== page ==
It is the tragedy of Werner Heisenberg’s life, and a major theme of this well- researched biography, that the evils of National Socialism contaminated the idealistic world of science in which Heisenberg tried to find refuge and that he tried to keep pure from the poison of politics. He managed to create a body of work, including his uncertainty principle, that has had a profound influence not only on scientists but also on philosophers and other intellectuals. David Cassidy entitled his book Uncertainty not solely in reference to this famous scientific principle but to symbolize the moral uncertainties and compromises that characterized Heisenberg’s life in Germany.
Cassidy, whose education is in both physics and the history of science, has scrutinized most of what has been written by and about Heisenberg, including his private papers, to which Elisabeth Heisenberg granted him full access. His purpose in writing Uncertainty was to understand Heisenberg as a complex, multidimensional human being and as a preeminent scientist in the context of his times. Little controversy exists among historians of science that Heisenberg was one of the greatest physicists of the twentieth century, but much controversy exists concerning his conduct under National Socialism and especially about his participation in the Nazi atomic-bomb project. Cassidy does not completely solve the mysteries of Heisenberg’s actions and motives under the Nazis; in fact, he doubts that anyone will ever fully map the labyrinths of Heisenberg’s soul on these matters. Nevertheless, his is certainly the most balanced and sensitive account yet of these issues.
In 1901, Werner Heisenberg came into a world in which Max Planck was creating a new physics and German culture was widely respected. Young Heisenberg absorbed much of this culture from his father, a teacher of classical languages, and his mother, who was the daughter of a secondary-school rector. Heisenberg’s early interests were mathematics, science, and music, and by the time he was a teenager he was playing advanced compositions on the piano and studying Albert Einstein’s special theory of relativity. Werner’s secondary-school years were also the time of World War I. Germany’s defeat, economic collapse, and ensuing civil strife disillusioned him, but he found solace and meaning in the German youth movement, an exhilarating experience that helped shape his system of values. By leading groups of boys, he saw a way to create the idealistic aristocracy that would replace the materialistic state that had caused most of Germany’s troubles. Like many German intellectuals, Heisenberg hated political chaos and longed to see his nation at peace, so that music, scholarship, science, and other civilized activities could once again flourish.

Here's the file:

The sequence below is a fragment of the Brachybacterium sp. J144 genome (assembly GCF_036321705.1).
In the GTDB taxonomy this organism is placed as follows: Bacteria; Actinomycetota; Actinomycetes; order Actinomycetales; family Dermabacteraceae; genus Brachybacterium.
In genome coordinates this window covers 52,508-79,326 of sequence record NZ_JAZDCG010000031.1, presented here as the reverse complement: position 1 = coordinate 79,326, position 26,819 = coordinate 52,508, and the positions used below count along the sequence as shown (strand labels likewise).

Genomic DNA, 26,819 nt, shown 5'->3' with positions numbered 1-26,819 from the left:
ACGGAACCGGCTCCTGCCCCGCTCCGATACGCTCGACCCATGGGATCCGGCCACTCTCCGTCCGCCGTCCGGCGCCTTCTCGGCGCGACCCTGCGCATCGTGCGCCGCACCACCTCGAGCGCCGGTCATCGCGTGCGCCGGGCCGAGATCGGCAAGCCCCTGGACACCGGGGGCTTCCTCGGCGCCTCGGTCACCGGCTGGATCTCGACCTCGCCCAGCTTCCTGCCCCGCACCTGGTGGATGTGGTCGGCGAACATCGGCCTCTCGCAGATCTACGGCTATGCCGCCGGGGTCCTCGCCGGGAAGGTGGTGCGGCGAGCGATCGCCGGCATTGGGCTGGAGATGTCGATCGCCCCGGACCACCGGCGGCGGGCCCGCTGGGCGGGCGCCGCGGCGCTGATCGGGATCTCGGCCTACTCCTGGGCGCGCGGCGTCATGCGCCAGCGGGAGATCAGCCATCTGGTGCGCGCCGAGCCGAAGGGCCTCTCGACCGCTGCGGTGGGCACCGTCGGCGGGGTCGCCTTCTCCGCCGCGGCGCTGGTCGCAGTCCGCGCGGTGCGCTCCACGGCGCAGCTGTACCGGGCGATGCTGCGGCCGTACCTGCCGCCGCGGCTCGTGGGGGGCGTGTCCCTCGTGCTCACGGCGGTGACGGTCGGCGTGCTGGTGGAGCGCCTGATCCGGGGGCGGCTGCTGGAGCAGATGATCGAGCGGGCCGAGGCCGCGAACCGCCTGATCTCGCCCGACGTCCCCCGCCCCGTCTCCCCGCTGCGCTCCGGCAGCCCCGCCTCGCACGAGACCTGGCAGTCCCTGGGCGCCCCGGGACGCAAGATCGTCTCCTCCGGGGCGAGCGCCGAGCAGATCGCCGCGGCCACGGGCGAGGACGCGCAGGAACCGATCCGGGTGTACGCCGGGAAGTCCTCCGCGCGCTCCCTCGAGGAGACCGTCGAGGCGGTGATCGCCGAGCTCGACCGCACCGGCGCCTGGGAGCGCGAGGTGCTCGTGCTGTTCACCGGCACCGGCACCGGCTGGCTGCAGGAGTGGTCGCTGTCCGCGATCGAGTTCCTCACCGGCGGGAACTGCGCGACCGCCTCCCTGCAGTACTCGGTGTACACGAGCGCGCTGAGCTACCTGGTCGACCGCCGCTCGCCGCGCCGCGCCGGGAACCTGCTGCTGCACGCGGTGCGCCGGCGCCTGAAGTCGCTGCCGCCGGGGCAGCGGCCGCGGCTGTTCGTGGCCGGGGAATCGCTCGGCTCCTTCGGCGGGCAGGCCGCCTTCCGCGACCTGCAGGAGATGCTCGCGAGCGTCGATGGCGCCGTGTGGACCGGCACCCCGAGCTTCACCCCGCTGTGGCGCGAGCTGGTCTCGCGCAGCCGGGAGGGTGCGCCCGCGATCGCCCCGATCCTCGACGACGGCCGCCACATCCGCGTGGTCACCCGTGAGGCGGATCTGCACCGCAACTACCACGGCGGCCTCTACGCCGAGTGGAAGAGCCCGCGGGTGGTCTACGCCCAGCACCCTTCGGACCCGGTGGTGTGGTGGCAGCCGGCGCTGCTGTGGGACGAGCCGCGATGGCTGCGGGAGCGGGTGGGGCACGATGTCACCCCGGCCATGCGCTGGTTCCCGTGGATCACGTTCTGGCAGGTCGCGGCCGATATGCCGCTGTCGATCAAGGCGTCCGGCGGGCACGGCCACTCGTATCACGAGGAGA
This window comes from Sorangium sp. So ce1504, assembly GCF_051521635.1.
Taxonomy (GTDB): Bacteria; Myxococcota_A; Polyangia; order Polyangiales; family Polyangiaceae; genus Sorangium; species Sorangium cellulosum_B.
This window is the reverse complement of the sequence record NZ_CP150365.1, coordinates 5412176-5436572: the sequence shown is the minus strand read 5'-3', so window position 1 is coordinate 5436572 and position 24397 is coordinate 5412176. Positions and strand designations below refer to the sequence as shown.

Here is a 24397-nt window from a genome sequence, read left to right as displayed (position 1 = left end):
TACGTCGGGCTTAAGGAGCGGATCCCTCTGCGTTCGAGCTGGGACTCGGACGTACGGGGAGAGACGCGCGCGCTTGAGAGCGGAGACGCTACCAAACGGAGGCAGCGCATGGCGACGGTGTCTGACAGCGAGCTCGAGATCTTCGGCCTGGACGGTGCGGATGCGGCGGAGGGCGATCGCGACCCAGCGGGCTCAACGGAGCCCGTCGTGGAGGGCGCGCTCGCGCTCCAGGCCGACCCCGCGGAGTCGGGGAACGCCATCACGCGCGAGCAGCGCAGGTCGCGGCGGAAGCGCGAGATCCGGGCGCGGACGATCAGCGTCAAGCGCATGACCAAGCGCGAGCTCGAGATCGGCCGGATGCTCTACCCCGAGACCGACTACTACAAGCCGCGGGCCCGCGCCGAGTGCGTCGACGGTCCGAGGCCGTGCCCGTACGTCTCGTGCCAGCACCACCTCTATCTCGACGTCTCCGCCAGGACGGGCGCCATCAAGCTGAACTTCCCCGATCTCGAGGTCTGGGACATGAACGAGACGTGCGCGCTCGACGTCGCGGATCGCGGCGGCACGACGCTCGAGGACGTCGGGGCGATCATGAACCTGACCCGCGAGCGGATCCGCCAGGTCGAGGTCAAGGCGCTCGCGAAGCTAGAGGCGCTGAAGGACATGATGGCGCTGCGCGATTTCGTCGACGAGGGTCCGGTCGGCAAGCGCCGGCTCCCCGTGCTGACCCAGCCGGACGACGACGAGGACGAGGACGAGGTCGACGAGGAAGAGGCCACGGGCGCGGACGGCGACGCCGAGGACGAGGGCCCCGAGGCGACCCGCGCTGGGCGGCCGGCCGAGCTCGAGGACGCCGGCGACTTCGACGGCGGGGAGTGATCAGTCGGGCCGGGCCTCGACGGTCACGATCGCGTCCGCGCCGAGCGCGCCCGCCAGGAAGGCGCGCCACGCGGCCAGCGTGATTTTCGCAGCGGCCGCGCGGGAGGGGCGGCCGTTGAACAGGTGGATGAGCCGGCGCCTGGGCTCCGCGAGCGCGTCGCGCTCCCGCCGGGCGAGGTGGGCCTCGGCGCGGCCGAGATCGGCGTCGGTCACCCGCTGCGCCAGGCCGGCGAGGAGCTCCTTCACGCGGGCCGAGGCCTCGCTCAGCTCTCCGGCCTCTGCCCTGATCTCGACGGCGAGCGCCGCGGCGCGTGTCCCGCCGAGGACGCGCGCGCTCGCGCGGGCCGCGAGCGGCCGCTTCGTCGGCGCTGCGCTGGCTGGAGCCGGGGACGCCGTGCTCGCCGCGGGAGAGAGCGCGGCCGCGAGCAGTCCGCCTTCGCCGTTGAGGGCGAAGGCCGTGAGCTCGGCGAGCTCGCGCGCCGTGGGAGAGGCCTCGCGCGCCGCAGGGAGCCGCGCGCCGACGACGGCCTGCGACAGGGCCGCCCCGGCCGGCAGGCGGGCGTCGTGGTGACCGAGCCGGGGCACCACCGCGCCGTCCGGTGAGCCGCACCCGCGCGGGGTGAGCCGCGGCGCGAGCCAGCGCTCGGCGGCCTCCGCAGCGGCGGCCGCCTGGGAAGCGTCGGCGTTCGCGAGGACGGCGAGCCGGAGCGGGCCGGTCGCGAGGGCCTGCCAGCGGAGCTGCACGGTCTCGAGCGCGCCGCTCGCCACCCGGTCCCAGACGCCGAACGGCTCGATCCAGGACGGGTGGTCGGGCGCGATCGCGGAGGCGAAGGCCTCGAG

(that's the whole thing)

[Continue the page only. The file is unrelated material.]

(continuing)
In the fall of 1920, Heisenberg entered the University of Munich, where he soon switched from mathematics to physics. Under the wise and kind guidance of Arnold Sommerfeld, whose Institute for Theoretical Physics provided him with a comfortable haven, he achieved extraordinary success, publishing four research papers in spectroscopy and hydrodynamics during his first two years. He quickly mastered the quantum theory, originated by Planck and successfully applied to the hydrogen atom by Niels Bohr. Heisenberg realized that the quantum theory was in serious trouble, and he began to believe that entirely new ideas would be needed before the quantum theory could be applied successfully to elements other than hydrogen.